The "Quartet for the End of Time" is one of the most remarkable compositions ever to emerge from the chaos of war. Written in a German prison camp, it received its premiere in January 1941 in an unheated barracks before 300 guards and fellow prisoners. For this portion of the program at Kalamazoo, Uchida replaced her younger colleague at the piano, and cellist Christian Poltéra joined the ensemble. 
The quartet is a bundle of contradictions and implausibilities, beginning with the odd addition of a clarinet to the violin, cello, and piano of a conventional string trio. One movement, the "Abyss of the Birds," is performed by unaccompanied clarinet, but the clarinet is silent for the last two movements. Indeed, only half of the eight movements in this "quartet" employ all four instruments, and even within those movements there are long soliloquies.
The second movement, "Vocalise: for the angel who announces the end of time," begins and ends in a furious driving rhythm, but between these bookends lies a meditative exploration of what the composer described as "sweet cascades of blue-orange chords." The lines traced out by the three instruments sometimes relate closely to each other or to the piano part, and there are intricate patterns of inversion and prolongation; but at other times they seem to fly past each other without even a nod of greeting.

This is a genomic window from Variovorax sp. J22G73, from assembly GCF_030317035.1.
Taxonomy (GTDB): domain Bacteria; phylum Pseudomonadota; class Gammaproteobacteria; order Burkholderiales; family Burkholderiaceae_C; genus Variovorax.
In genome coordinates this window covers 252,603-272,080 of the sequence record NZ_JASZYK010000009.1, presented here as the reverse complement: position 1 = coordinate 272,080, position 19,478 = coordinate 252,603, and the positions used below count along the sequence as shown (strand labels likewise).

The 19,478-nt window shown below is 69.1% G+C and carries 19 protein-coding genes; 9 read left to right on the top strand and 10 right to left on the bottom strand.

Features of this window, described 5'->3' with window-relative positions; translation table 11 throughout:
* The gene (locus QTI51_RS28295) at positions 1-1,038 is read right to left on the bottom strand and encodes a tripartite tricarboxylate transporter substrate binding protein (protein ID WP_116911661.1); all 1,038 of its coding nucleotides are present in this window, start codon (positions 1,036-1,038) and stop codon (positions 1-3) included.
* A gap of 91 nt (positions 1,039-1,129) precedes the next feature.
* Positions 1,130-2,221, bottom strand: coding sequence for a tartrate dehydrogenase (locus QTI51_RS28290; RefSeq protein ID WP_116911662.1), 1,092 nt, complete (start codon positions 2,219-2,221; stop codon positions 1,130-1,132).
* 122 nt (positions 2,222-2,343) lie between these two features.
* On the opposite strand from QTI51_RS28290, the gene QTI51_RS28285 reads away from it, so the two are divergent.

The angel from whom Messiaen took his inspiration appears in Revelation 10, standing with one foot on the land and the other on the sea, shaking heaven and earth with a voice like a lion's roar. And the angel announces—in Messiaen's Bible—that "il n'y aurait plus de temps" ("there will be no more time"). This translation gives a mistaken impression, which is corrected in the 1999 Bible du Semour: "désormais, il n'y aurait plus de délai" ("henceforth there shall be no more delay"). But for Messiaen, clearly, it was time itself whose end is announced in this apocalyptic vision.